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Research

Sharing Leadership in Teams

Paul Tesluk
Dean and Professor

Paul Tesluk
School of Management Dean and Professor

Teams are increasing finding that they must contend with tasks that are highly complex and ambiguous, work in dynamic environments, use distributed (often virtually) expertise and function effectively in flat and fluid organizational structures. Our research seeks to understand how leadership in teams is evolving to be more shared, distributed and networked, and enable teams and organizations to be more effective in this new work environment.

Our earlier work identified shared purpose, social support, trust and voice as critical conditions that give rise to the emergence of shared leadership in teams. Our more recent research has explored two other important factors. One is how formal leaders can facilitate the emergence of shared leadership. Here, we have found that empowering leadership, leader humility and active coaching each play an important role in developing team members to step forward and engage in shared leadership.

A second area is what conditions help function as “facilitators” that encourage the emergence of shared leadership and strengthen the ability of shared leadership to lead to team performance. For instance, in his doctoral dissertation, Chad Chui, CLOE postdoctoral fellow, found that when teams are led by a very humble formal team leader, team members are more likely to step forward and provide shared leadership to each other under this other-oriented leadership style when team members are highly proactive.

He also found that team competence is critical: shared leadership is more strongly related to performance when teams have highly competent team members.

Currently, our research team is collaborating with CLOE organizational partners to explore how shared leadership can help facilitate organizational change and innovation. As shared leadership has been found to lead to greater levels of trust and engagement, we believe that organizational change initiatives that specifically seek to build shared leadership into change efforts by distributing leadership responsibilities across levels and roles in the organization can lead to changes that are more likely to “stick” and take hold.

Narcissism

Emily Grijalva
Assistant Professor

Emily Grijalva
Assistant Professor

Narcissism is a personality trait associated with a grandiose sense of self-importance, entitlement, a tendency to exploit or take advantage of others, and a need for power. Given narcissists’ interpersonal deficits, it’s easy to see how narcissism could hinder leadership performance. At the same time, narcissism is a complex trait that is also associated with some positive characteristics such as charisma and self-confidence. In the past, narcissism has had a controversial relationship with leadership outcomes—some scholars found a positive relationship and others found a negative relationship. In an attempt to address this contradictory evidence, my recent work combined results from existing studies and showed that narcissists tend to emerge as leaders (i.e., are perceived as being ‘leaderlike’), but that narcissism is neither wholly beneficial nor harmful for leadership effectiveness, instead narcissism is best in moderation.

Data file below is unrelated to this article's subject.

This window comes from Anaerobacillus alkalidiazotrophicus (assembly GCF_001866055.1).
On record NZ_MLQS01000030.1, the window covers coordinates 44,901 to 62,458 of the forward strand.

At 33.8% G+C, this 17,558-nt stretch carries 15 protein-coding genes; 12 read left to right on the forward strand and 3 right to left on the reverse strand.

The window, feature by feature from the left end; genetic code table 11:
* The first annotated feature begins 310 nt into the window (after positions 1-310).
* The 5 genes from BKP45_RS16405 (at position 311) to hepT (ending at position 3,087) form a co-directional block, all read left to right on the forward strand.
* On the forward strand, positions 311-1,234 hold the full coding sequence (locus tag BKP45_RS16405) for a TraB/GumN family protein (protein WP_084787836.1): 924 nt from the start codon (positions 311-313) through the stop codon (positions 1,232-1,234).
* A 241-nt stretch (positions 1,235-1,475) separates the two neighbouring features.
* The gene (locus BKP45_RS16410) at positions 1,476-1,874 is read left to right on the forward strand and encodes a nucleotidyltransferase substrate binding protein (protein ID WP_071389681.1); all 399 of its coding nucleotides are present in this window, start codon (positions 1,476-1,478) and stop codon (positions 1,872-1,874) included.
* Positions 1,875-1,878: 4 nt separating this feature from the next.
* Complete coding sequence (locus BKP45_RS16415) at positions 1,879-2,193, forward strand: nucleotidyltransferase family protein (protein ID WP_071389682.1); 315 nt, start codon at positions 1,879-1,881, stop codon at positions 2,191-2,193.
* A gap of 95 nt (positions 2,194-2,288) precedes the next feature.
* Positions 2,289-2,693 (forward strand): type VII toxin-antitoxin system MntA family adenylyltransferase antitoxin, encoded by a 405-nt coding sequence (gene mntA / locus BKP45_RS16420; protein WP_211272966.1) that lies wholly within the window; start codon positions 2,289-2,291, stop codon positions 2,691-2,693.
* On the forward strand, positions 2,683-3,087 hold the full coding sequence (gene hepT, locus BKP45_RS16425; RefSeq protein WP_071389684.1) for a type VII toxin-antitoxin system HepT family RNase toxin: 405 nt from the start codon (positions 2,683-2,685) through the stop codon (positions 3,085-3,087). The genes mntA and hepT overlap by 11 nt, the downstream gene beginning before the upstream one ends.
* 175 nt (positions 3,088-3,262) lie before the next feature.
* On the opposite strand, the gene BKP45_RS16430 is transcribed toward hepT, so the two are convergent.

Recently, I also conducted an empirical review of the gender and narcissism literature (including 355 studies and 470,846 participants) to find that men are slightly more narcissistic than women, on average. Because narcissism is associated with leadership emergence, this raises the possibility that men’s greater narcissism is one of the reasons why men are more likely than women to obtain senior leadership roles. This possibility is the focus of one of my current studies. Other in progress research continues to focus on how narcissism impacts the workplace, such as an investigation of how team-level narcissism affects team performance, as well as an examination of narcissists’ vocational preferences.

Voice Behavior

Timothy Maynes
Assistant Professor

Timothy Maynes
Assistant Professor

Constructive voice behavior is the act of speaking-up and sharing suggestions or recommendations for improvement with those at a higher level in the organization. As competitive pressures in the marketplace have increased and business environments have become more dynamic, there has been a corresponding recognition that it is not possible for leaders to figure everything out on their own. As a result, it has become vital in organizations for employees to speak up and share their improvement-oriented ideas.

Despite the organizational benefits of voice, leaders sometimes react negatively to employee suggestions, which decreases the occurrence of voice in the future. In prior research, we explored voice strategies that increase the likelihood of a leader reacting positively to voice behavior and found that leader reactions are much more positive when voicing employees provide potential solutions to the issues they raise.

Our current research examines the role of specific leader behaviors in encouraging employee voice, as well as leader behaviors that facilitate the successful implementation of the ideas that are shared. Findings from this line of research should provide valuable information to practicing managers regarding what they can do to leverage the valuable resource that is employee voice behavior.